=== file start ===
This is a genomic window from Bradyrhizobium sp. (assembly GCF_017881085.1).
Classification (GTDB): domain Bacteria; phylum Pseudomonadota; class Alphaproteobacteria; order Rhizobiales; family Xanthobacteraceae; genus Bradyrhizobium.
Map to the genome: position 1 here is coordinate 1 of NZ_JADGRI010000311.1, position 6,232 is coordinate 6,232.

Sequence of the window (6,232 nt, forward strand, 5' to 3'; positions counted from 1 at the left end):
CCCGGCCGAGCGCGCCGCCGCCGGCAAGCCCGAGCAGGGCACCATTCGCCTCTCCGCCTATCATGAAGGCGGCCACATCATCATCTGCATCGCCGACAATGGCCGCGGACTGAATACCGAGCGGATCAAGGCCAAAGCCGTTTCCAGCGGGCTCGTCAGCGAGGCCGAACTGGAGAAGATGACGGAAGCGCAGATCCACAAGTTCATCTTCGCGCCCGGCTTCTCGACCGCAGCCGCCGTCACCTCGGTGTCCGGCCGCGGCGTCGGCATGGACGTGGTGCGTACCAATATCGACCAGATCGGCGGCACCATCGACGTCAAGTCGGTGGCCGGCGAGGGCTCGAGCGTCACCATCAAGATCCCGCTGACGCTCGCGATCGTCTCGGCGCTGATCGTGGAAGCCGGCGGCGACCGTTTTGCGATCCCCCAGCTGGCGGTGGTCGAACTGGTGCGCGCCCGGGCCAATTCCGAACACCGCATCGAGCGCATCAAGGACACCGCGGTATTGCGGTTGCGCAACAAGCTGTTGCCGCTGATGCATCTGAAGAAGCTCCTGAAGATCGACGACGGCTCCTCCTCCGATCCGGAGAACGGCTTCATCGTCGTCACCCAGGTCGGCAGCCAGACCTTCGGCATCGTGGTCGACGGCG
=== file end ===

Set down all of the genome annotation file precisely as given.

This is a genomic window from Bradyrhizobium sp. (assembly GCF_017881085.1).
Classification (GTDB): domain Bacteria; phylum Pseudomonadota; class Alphaproteobacteria; order Rhizobiales; family Xanthobacteraceae; genus Bradyrhizobium.
Map to the genome: position 1 here is coordinate 1 of NZ_JADGRI010000311.1, position 6,232 is coordinate 6,232.

Sequence of the window (6,232 nt, forward strand, 5' to 3'; positions counted from 1 at the left end):
CCCGGCCGAGCGCGCCGCCGCCGGCAAGCCCGAGCAGGGCACCATTCGCCTCTCCGCCTATCATGAAGGCGGCCACATCATCATCTGCATCGCCGACAATGGCCGCGGACTGAATACCGAGCGGATCAAGGCCAAAGCCGTTTCCAGCGGGCTCGTCAGCGAGGCCGAACTGGAGAAGATGACGGAAGCGCAGATCCACAAGTTCATCTTCGCGCCCGGCTTCTCGACCGCAGCCGCCGTCACCTCGGTGTCCGGCCGCGGCGTCGGCATGGACGTGGTGCGTACCAATATCGACCAGATCGGCGGCACCATCGACGTCAAGTCGGTGGCCGGCGAGGGCTCGAGCGTCACCATCAAGATCCCGCTGACGCTCGCGATCGTCTCGGCGCTGATCGTGGAAGCCGGCGGCGACCGTTTTGCGATCCCCCAGCTGGCGGTGGTCGAACTGGTGCGCGCCCGGGCCAATTCCGAACACCGCATCGAGCGCATCAAGGACACCGCGGTATTGCGGTTGCGCAACAAGCTGTTGCCGCTGATGCATCTGAAGAAGCTCCTGAAGATCGACGACGGCTCCTCCTCCGATCCGGAGAACGGCTTCATCGTCGTCACCCAGGTCGGCAGCCAGACCTTCGGCATCGTGGTCGACGGCG